Quite simply, it does the same as Italy’s lower house in that it proposes, debates, and passes legislation in parallel with the lower house, otherwise known as the chamber of deputies. The senate can also participate in confidence and budget votes. The transformed senate will not be able to, or that is the proposal.

Italy has something which is known as a perfect bicameral legislature, the only real difference between the two houses is the electoral system which is employed to form them. Whereas lower house members are elected using a national block voting system, Italy’s senators are voted into their seats using a electoral system tied to Italy 20 regions.

How Much Does Italy’s Senate Cost to Run?

Around €550 million a year.

Why Abolish the Senate?

In part, to save money. Abolition, or that should perhaps be, transformation, proponents, who include Italy’s unelected Prime Minister Matteo Renzi, Italy’s President Napolitano and former Italian Prime Minister convict Silvio Berlusconi, also argue that by eliminating Italy’s senate the legislative process will be speeded up. This is true in that at the moment both houses have to agree on the wording of draft legislation before it can become law.

On occasion, bills have bounced back and forth between both houses. This can slow down the law making process. However, if a government holds the majority of seats in both Italy’s senate and the lower house, laws can be passed relatively quickly.

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Once a draft law has been approved by both of Italy’s houses of parliament, it is signed into force by Italy’s president who can send drafts back to Italy’s parliament in the event he or she considers the proposed law unconstitutional. However, Italy’s president can only send draft laws back to Italy parliament once and is then obliged to sign the law into power the next time it ends up on his or her desk – provided the draft legislation has not changed.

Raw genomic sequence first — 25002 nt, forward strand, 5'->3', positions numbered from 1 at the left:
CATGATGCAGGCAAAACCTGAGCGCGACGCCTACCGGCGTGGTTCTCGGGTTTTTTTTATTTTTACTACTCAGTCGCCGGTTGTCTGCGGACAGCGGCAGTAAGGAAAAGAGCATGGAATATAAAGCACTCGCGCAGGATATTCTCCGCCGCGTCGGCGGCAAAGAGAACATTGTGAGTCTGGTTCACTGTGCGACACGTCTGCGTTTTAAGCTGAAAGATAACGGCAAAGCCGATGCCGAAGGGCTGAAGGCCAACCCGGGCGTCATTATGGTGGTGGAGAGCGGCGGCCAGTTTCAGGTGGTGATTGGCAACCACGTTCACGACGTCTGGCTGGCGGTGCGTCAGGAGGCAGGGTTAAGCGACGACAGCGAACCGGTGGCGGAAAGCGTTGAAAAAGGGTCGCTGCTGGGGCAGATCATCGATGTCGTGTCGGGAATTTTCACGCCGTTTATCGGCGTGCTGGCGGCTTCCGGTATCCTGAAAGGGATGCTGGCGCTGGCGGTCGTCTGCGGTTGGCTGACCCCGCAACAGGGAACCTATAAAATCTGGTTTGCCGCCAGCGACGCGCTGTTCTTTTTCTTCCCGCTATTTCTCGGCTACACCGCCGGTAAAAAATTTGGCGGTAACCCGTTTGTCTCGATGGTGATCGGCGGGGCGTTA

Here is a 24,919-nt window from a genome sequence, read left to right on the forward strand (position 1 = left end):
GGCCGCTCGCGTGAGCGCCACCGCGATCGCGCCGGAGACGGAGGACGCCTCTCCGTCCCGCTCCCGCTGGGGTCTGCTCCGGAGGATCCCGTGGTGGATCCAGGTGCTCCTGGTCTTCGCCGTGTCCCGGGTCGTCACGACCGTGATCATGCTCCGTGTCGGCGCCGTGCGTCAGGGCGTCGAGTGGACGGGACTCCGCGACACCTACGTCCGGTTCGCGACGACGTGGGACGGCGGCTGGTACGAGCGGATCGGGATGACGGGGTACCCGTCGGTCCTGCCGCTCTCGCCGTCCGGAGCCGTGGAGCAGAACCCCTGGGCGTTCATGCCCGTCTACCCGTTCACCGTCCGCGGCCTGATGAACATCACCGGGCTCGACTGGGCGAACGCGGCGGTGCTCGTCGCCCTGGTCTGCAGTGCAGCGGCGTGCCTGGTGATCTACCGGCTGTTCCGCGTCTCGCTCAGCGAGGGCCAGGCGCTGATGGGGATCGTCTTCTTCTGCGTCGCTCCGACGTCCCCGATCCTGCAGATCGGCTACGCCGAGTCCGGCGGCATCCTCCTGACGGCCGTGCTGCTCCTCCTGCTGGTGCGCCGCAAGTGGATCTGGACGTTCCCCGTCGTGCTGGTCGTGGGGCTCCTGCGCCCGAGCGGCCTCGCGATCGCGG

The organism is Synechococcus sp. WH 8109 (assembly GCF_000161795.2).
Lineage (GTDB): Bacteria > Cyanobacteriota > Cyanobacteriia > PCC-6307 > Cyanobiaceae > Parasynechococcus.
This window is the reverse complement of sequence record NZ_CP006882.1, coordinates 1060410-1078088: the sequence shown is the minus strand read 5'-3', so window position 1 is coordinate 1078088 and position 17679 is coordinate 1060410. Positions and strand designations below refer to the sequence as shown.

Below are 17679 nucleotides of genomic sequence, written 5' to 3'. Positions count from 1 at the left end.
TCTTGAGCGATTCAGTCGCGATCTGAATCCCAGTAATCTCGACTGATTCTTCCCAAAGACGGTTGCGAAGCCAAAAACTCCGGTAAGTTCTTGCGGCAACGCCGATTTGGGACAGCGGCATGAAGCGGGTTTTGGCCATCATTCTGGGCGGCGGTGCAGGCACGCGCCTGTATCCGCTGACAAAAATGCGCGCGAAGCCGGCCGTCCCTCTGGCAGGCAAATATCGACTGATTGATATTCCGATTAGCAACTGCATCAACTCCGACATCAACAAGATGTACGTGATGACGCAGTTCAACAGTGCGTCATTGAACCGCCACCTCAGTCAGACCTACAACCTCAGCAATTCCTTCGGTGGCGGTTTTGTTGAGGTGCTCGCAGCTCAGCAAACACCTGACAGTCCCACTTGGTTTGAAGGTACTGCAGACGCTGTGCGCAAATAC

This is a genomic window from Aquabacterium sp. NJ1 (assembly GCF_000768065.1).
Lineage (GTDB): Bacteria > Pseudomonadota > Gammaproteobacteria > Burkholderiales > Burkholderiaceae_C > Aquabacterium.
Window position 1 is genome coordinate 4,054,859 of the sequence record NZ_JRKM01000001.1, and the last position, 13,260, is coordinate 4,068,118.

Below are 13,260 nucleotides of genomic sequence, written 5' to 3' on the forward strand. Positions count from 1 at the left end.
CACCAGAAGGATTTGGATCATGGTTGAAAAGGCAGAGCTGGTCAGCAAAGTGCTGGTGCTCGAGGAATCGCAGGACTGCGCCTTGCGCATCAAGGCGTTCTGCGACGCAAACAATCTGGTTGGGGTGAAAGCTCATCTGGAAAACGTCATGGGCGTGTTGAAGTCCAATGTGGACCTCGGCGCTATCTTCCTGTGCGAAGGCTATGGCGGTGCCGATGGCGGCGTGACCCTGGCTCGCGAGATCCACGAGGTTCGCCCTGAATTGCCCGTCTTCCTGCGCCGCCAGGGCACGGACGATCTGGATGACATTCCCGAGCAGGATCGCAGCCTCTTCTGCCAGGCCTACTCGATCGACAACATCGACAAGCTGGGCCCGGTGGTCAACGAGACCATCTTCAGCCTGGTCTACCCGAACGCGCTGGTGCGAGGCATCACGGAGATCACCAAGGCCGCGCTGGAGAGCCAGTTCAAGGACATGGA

This, of course, means that with a strong enough majority Italy’s parliament can force though unconstitutional laws – and this has happened. One example is Italy’s current electoral law, part of which has been declared unconstitutional by Italy’s constitutional court. The process of finding laws unconstitutional can take years though, as in the case of Italy’s electoral law which was only found to be unconstitutional recently. The law itself came into being in December 2005.

Italy’s current political system means that the nation can be left unhealthy from a democratic view point for rather longer than is perhaps safe. The situation may worsen after the senate is reformed.

With a single, all-powerful, house of parliament, inappropriate or undemocratic laws could be passed much more rapidly than today.

The Anti-Abolitionist Movement

Or rather, anti-transformation movement. Those who don’t want senate reform fear that democracy will be severely threatened if Italy’s upper house loses its power.

They do have a point, in that with the senate not participating in the legislative process, laws of dubious constitutionality could be passed much more quickly. As a result, Italy, it is argued by the anti-abolitionists/transformationists, risks becoming an authoritarian state.